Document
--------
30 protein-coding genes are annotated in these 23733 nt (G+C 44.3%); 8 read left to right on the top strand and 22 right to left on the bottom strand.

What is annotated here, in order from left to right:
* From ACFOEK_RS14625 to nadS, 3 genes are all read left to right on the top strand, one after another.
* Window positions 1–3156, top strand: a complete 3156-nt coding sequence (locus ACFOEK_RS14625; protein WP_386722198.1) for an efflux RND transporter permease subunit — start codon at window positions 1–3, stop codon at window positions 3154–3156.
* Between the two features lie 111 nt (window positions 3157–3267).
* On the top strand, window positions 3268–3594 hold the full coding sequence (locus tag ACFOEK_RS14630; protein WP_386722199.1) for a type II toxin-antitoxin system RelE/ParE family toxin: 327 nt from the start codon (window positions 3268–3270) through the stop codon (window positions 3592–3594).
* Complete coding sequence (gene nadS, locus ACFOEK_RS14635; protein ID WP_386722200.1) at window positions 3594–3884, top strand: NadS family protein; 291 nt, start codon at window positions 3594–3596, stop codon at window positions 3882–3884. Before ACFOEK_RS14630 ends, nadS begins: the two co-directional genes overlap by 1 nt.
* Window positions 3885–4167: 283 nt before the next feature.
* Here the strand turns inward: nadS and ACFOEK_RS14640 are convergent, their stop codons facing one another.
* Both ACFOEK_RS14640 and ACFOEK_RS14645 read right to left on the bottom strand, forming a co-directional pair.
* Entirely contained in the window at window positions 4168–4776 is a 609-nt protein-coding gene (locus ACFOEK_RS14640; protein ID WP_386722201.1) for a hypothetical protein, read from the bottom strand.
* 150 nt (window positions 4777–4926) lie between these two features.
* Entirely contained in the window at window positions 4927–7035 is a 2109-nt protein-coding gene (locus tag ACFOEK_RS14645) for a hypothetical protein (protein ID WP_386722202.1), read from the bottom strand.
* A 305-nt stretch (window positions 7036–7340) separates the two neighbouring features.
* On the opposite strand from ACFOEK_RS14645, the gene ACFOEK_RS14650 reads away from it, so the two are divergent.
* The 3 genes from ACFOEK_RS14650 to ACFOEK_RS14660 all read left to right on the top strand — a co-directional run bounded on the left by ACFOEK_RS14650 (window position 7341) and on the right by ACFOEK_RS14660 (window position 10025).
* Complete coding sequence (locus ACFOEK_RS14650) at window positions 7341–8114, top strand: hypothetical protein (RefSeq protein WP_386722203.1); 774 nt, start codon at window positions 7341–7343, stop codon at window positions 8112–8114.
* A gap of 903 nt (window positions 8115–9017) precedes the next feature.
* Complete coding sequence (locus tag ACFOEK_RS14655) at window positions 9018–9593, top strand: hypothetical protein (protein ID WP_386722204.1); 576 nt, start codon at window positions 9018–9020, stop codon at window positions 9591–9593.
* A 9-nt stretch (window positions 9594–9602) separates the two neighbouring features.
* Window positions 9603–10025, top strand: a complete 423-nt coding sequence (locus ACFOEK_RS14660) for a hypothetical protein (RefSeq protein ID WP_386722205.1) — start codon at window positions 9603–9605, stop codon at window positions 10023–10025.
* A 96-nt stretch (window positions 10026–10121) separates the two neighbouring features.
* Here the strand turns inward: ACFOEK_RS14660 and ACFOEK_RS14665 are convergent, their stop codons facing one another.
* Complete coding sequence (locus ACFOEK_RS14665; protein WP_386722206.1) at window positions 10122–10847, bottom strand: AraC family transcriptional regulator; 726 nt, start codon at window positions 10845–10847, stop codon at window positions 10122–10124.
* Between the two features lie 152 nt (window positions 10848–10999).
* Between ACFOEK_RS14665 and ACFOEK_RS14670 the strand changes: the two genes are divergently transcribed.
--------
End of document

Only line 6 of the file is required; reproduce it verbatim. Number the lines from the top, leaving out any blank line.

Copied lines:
* On the top strand, window positions 3268–3594 hold the full coding sequence (locus tag ACFOEK_RS14630; protein WP_386722199.1) for a type II toxin-antitoxin system RelE/ParE family toxin: 327 nt from the start codon (window positions 3268–3270) through the stop codon (window positions 3592–3594).